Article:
|Title||English Textile Workers in New England, Letters|
|Type||Primary Sources: Letter|
The Hollingworths—five sons and their father, along with several cousins—were skilled textile machinists who emigrated from England in the 1820s to find better opportunities in America. They all found work in the rapidly growing textile industry in New York, Connecticut, and central Massachusetts. letters to each other All of them were ambitious men striving vigorously to advance their fortunes in the new country. In their letters to each other we can see the personal, technical and financial challenges that they confronted.
Excerpts from letters written to or by members of the Hollingworth family
George Hollingworth to William Rawcliff
South Leicester Oct 21st. 1829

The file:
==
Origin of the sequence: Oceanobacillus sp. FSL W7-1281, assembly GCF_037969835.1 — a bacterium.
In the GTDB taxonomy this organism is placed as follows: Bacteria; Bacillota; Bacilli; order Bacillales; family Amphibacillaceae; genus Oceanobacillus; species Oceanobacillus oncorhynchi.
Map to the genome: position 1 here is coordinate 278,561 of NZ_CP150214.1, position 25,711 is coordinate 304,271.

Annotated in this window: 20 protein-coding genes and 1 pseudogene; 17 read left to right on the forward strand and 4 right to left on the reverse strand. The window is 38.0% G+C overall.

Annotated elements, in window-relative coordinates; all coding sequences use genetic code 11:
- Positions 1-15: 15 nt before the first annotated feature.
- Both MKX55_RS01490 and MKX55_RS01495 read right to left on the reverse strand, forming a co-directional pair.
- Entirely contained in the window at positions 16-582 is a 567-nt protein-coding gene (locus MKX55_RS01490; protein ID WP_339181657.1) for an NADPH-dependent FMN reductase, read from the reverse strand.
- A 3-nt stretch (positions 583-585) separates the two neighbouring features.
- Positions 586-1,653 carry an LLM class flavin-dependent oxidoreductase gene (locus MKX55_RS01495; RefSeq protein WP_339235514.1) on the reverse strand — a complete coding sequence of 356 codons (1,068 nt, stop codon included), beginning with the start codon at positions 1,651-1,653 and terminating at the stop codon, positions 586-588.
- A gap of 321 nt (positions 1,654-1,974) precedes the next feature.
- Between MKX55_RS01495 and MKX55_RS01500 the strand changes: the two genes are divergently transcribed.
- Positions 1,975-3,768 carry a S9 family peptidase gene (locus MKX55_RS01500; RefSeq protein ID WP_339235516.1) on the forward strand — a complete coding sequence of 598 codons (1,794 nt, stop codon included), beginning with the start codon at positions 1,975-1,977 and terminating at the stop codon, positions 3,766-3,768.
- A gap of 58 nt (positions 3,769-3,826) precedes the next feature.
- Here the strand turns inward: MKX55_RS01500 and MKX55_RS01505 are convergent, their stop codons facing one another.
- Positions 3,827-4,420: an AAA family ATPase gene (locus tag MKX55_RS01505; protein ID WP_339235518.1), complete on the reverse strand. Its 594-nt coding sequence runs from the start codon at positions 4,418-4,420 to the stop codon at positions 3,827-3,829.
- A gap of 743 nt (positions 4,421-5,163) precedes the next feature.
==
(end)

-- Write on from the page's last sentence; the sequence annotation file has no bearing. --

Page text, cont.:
…It is expected the Factory will have to stop when we have worked up the present Stock which will only last us about 3 Weeks or a Month. Some are of opinion it will not stop long, only while a new Company takes hold but this to us who know nothing about it is doubtful. It is also surmised that when the new Company is formed that they will apoint a Yankee Superintendent who will show neither Mercy nor favour to Old Country* men. If the Factory should Stop or any other unpleasant thing should happen so as we should have to Quit, we think to try if possoble to do somthing for ourselves. We have had some talk respecting taking that small Factory which stands by the road a little more then half way betwixt here and Son John’s but upon second thought I am affraid that the engaugement would be more than we could manage at present for I understand there is no machinery in the Factory except a Water Wheel* a Fulling Stock drum*, &c. If we were to engauge it we should want 2 Carding Machines* one Billy* 2 Jennies* 4 Sattenett Power Looms* and one Hand Broad Looms* &c. These would cost a great deal of Money. I am told we could buy these things on Credit, but I do not aprove on much Credit for it is the verry cause of many failures. [This is] somthing we must do and I am verry anxiouse that we do it to purpose but it takes some time to become aquainted with all the NICK-NACKS of a new Country. Son Jabez is anxious to know whether he will be of any servise to you as he almoste expects to be at liberty soon. He is told that the Company intends to employ only one Machinist. This must be a man that can work boath in Wood and Iron. This is rarely to be found except in a Yankee who professes to do every thing. We should be verry thankful for your immediate advice upon these important subjects. I am of opinion it would be worse than foolishness to envolve ourselves in difficulties except it were in the attainment of a permanent residence and even this should be set about with great caution and deliberation...